CarMax Auto Finance. Compared with last year’s first quarter, CAF income declined 56.1% to $51.0 million, reflecting a substantial increase in the provision for loan losses, to $122.0 million from $38.2 million in the prior year quarter. We adopted the new Current Expected Credit Loss accounting standard (CECL) as of March 1, 2020. In connection with the adoption, we recorded a $202.0 million increase in the allowance for loan losses on the first quarter opening consolidated balance sheet, with a corresponding adjustment of $153.3 million, net of tax, to retained earnings. The $122.0 million provision for loan losses in the current year’s quarter included an increase of $84.0 million in our estimate of lifetime losses on existing loans, which was a nearly 25% increase in our loss expectations, largely resulting from Coronavirus-related turmoil and worsening economic factors. The remaining $38.0 million largely reflected our estimate of lifetime losses on current quarter originations. As of May 31, 2020, the allowance for loan losses of $437.2 million was 3.32% of ending managed receivables.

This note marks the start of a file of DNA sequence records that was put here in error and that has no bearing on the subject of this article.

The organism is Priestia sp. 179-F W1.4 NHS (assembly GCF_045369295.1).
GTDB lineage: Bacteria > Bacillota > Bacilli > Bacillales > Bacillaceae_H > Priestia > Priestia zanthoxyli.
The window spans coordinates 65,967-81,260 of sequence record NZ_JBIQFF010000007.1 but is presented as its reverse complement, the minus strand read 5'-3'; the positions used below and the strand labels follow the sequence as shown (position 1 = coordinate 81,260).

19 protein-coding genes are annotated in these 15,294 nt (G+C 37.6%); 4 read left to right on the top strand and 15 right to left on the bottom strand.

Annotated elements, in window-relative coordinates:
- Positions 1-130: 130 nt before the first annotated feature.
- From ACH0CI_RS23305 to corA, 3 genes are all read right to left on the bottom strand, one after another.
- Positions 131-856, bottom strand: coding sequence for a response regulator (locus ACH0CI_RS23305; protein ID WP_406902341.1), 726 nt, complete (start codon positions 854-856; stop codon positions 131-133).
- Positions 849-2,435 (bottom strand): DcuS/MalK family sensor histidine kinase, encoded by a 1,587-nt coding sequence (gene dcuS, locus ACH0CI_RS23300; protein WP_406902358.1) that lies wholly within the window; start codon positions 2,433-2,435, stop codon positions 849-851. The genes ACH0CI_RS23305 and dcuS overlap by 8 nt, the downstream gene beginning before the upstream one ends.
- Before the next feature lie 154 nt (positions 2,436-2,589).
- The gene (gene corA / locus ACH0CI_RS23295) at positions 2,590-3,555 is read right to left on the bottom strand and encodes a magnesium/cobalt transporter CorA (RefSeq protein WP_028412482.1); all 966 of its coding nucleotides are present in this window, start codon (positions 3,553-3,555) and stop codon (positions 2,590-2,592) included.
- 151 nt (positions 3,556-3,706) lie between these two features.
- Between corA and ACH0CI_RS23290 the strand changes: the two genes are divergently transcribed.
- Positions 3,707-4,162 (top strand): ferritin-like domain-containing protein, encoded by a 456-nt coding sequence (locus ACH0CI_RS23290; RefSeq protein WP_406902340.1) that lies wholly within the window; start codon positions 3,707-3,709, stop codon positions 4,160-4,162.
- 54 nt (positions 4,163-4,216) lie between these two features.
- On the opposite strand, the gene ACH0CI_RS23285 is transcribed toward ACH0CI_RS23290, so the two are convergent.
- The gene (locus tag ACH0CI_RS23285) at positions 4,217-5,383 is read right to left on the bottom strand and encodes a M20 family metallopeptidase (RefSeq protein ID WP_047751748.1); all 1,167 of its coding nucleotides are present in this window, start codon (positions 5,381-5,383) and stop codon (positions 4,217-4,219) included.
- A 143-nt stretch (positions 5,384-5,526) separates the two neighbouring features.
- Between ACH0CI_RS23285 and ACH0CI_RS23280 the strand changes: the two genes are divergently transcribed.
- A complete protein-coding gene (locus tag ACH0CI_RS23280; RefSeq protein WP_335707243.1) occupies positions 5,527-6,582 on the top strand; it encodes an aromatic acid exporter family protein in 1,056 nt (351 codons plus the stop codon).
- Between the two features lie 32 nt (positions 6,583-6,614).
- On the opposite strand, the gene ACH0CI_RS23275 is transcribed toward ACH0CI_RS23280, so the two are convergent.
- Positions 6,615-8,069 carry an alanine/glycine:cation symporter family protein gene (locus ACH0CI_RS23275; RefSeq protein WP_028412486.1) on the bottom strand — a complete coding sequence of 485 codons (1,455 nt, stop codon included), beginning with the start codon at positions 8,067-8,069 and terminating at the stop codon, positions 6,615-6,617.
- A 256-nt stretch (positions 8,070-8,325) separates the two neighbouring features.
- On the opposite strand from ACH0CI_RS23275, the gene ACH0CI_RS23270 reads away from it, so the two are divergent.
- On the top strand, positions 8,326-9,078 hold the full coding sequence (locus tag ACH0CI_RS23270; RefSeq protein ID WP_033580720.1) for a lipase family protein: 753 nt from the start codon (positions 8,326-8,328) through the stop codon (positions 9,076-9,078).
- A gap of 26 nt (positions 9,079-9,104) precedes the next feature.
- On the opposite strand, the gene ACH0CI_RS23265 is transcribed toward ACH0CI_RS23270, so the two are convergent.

CAF’s total interest margin percentage, which represents the spread between interest and fees charged to consumers and our funding costs, improved to 5.9% of average managed receivables from 5.6% in the prior year’s first quarter, due to lower funding costs. After the effect of 3-day payoffs, CAF financed 36.1% of units sold in the current quarter, down from 41.4% in the prior year’s first quarter. This decrease reflected the combined effects of a shift in customer credit mix, adjustments to CAF’s credit policies made in response to the Coronavirus crisis and testing of loan routing to our third-party partners.

Share Repurchase Activity. Prior to pausing our share repurchase program, we repurchased 515,500 shares of common stock for $40.7 million during the first quarter of fiscal 2021. As of May 31, 2020, we had $1.51 billion remaining available for repurchase under the outstanding authorization.

About alastair walker 10167 Articles
20 years experience as a journalist and magazine editor. I'm your contact for press releases, events, news and commercial opportunities at Insurance-Edge.Net